Learning – The Real Reward

Mikhail Vasilyevich Nesterov - Natalia Nesterova on the garden bench, (1914). 
Plywood, oil, 107 x 97 cm.
The Museum of Russian Art, Kiev, Ukraine.

Mikhail Vasilyevich Nesterov – Natalia Nesterova on the garden bench, (1914). 
Plywood, oil, 107 x 97 cm.
The Museum of Russian Art, Kiev, Ukraine.

Knowledge Makes Everything Simpler

The real reward is learning. We learned to walk largely though trial and error. Not because daddy offered us $5. The reward was our own growth, something we’ve forgotten as we get older.

Learn to Live – Live to Learn

Russian artist and photographer Nikolai Tolsty composes ingenious photography shots with the help of paper and nature. He carefully cuts out animals’ silhouettes into a sheet of white paper and places them on top of colorful, and stunning backdrops

Russian artist and photographer Nikolai Tolsty composes ingenious photography shots with the help of paper and nature. He carefully cuts out animals’ silhouettes into a sheet of white paper and places them on top of colorful, and stunning backdrops

Three Ways to Prepare Children for Lifelong Learning

1. Ask Questions

Rather than giving answers, adults help children become lifelong learners by helping them identify questions that pique their curiosity. When we help young people make associations between what they are studying at school and the world outside of the classroom, they learn that everything in the universe is connected, that lifelong learning is an endless process.

2. Let Them Fail

Most adults know that learning occurs when we are willing to risk failure. But with today’s focus on high-stakes testing, many parents feel the need to protect their children and teens from setbacks and failure.

With caring and encouragement, adults can help young people use mistakes and failures to facilitate lifelong learning.

3. Give them Learning Experiences

Learning through experience, not just from books, is one of the best ways to give youth the skills they need for lifelong learning, living, and working in the 21st century. Particularly in the teen years, service-learning provides experiences that nurture critical thinking, problem-solving skills, and the ability to see the world as an interconnected community.

http://www.rootsofaction.com/is-lifelong-learning-in-your-childs-future/


“It is not that I’m so smart. But I stay with the questions much longer.” – Albert Einstein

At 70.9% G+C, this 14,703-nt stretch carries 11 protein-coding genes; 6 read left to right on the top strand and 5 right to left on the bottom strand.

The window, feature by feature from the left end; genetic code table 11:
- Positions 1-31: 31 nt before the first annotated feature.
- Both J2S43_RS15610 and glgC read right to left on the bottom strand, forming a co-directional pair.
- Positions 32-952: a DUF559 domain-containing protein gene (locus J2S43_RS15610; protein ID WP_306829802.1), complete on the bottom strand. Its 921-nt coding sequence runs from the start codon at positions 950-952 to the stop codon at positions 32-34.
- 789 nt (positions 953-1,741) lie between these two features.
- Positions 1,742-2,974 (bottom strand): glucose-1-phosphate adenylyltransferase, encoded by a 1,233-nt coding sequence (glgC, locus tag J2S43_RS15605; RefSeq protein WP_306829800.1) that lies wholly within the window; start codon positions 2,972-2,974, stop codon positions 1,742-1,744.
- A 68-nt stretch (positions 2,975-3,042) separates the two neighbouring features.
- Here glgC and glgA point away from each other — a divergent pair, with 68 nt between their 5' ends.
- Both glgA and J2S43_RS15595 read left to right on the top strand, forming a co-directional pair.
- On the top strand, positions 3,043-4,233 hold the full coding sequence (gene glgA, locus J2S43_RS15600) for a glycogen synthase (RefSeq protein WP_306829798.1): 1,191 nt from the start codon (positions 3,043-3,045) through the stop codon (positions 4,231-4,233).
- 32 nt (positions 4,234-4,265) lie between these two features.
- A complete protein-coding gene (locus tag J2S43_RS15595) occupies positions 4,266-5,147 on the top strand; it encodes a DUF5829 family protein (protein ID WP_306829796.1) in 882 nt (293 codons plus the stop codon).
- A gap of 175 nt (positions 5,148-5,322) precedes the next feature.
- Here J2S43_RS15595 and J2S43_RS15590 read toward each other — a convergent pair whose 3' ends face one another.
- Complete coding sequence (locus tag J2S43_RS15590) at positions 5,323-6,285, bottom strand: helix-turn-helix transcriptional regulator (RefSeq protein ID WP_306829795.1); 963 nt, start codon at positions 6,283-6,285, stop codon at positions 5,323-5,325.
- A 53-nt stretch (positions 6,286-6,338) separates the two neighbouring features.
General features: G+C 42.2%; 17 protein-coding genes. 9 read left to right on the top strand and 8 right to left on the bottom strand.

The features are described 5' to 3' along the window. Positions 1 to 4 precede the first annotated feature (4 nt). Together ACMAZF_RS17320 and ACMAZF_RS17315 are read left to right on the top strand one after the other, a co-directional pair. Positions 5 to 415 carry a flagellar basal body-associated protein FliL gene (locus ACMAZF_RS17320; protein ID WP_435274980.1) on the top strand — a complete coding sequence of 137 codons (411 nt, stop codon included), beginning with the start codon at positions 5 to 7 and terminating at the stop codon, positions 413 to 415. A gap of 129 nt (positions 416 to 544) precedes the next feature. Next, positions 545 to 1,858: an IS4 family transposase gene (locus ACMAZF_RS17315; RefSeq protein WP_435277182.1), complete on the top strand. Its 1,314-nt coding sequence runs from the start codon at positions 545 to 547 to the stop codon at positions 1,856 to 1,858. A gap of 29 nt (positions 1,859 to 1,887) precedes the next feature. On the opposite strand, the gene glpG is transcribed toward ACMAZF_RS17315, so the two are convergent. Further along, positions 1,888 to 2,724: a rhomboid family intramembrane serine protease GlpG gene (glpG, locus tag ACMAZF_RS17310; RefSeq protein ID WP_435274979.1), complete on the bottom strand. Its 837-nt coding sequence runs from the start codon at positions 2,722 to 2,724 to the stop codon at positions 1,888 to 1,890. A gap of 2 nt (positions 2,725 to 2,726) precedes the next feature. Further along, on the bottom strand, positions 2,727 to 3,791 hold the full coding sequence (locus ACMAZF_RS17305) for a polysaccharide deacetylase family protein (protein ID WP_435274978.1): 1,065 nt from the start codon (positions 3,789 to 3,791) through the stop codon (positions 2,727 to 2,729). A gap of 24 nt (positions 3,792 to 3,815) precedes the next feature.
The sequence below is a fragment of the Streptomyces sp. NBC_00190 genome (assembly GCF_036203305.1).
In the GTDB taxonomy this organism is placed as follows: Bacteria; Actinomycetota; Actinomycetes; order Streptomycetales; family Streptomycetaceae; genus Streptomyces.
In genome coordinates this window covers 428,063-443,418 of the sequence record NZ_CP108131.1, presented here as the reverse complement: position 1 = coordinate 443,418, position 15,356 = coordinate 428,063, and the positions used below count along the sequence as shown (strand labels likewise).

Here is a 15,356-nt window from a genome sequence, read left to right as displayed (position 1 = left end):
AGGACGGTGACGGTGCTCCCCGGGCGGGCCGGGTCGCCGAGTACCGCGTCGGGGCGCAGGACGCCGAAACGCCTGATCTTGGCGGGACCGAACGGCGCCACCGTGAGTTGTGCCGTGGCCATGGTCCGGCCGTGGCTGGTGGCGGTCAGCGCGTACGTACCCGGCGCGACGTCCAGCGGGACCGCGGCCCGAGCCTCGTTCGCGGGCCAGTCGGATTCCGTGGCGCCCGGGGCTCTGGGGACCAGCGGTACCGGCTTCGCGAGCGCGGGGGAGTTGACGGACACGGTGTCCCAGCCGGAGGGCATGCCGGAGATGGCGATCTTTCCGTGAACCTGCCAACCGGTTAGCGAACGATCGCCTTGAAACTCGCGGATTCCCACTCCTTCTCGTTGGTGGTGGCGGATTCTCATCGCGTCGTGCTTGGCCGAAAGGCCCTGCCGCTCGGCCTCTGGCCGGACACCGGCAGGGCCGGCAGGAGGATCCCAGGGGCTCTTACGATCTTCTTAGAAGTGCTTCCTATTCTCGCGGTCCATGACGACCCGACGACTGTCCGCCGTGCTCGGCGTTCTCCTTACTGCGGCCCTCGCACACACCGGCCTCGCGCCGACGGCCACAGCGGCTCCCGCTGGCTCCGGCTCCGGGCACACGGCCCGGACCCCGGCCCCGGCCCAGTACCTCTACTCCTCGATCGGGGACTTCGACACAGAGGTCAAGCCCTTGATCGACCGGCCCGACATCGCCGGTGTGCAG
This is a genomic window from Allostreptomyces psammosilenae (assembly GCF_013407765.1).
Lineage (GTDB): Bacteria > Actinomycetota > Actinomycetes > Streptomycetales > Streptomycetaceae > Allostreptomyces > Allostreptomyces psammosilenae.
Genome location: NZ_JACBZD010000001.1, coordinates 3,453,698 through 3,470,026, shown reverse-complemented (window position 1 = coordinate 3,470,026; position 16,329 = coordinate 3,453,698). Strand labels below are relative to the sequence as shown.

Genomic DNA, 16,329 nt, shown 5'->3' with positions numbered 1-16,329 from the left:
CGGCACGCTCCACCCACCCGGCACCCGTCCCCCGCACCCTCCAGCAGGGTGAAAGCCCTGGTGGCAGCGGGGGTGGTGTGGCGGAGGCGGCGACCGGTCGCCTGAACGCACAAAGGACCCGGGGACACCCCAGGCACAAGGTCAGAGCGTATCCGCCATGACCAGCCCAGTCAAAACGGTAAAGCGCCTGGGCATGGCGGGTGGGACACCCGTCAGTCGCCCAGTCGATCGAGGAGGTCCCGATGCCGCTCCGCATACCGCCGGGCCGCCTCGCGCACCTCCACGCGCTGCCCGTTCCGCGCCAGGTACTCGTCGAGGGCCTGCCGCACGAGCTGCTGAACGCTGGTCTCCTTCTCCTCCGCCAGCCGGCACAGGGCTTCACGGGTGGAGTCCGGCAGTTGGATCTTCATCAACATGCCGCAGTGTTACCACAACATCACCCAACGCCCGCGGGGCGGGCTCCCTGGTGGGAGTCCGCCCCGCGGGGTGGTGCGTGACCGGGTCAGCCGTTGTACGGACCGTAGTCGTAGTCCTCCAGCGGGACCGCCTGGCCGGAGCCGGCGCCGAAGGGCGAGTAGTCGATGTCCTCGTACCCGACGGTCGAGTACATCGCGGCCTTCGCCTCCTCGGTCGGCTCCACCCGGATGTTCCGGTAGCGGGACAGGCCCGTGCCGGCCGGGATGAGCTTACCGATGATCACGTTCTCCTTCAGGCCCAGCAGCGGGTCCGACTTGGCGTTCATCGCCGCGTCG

“Tell me and I forget, teach me and I may remember, involve me and I learn.” – Benjamin Franklin

“Education is the kindling of a flame, not the filling of a vessel.” – Socrates

“We learn from failure, not from success!” – Bram Stoker

“Change is the end result of all true learning.” – Leo Buscaglia

“Learning is not child’s play; we cannot learn without pain.” – Aristotle

Sleep Disorders – To Sleep, Perchance to Dream

Vasily Perov (1833-82) Russian Realism

Vasily Perov (1833-82)
Russian Realism

HAMLET:
To be, or not to be: that is the question:Whether ’tis nobler in the mind to sufferThe slings and arrows of outrageous fortune,Or to take arms against a sea of troubles,And by opposing end them? To die: to sleep;No more; and by a sleep to say we endThe heart-ache and the thousand natural shocksThat flesh is heir to, ’tis a consummationDevoutly to be wish’d. To die, to sleep;To sleep: perchance to dream: ay, there’s the rub;

image

6 Things No One Tells You About Sleepwalking

Sleepwalking

Sleep Apnea

Bedwetting

The Bed Wetting Store

Bedwetting

Summer Time Play

morning snack (2011)  nidhi chanani  everydayloveart

morning snack (2011)
nidhi chanani
everydayloveart

Play is essential to development because it contributes to the cognitive, physical, social, and emotional well-being of children and youth. Play also offers an ideal opportunity for parents to engage fully with their children.

Some of the benefits of free play discussed by the AAP include:

Opportunities to practice decision making skills.
Discovering their interests and passions.
Assuming adult roles where they can control outcomes and overcome fears.
Working with other children in groups.
Negotiating, decision-making and creating rules for games with their peers.
Promoting health through physical activity.
Reducing stress.
Learning the value of social bonds through interacting with other children.
Building self-confidence since they are in charge.
Learning self-direction (this may be the most valuable lesson children learn from free play).

The importance of play over the summer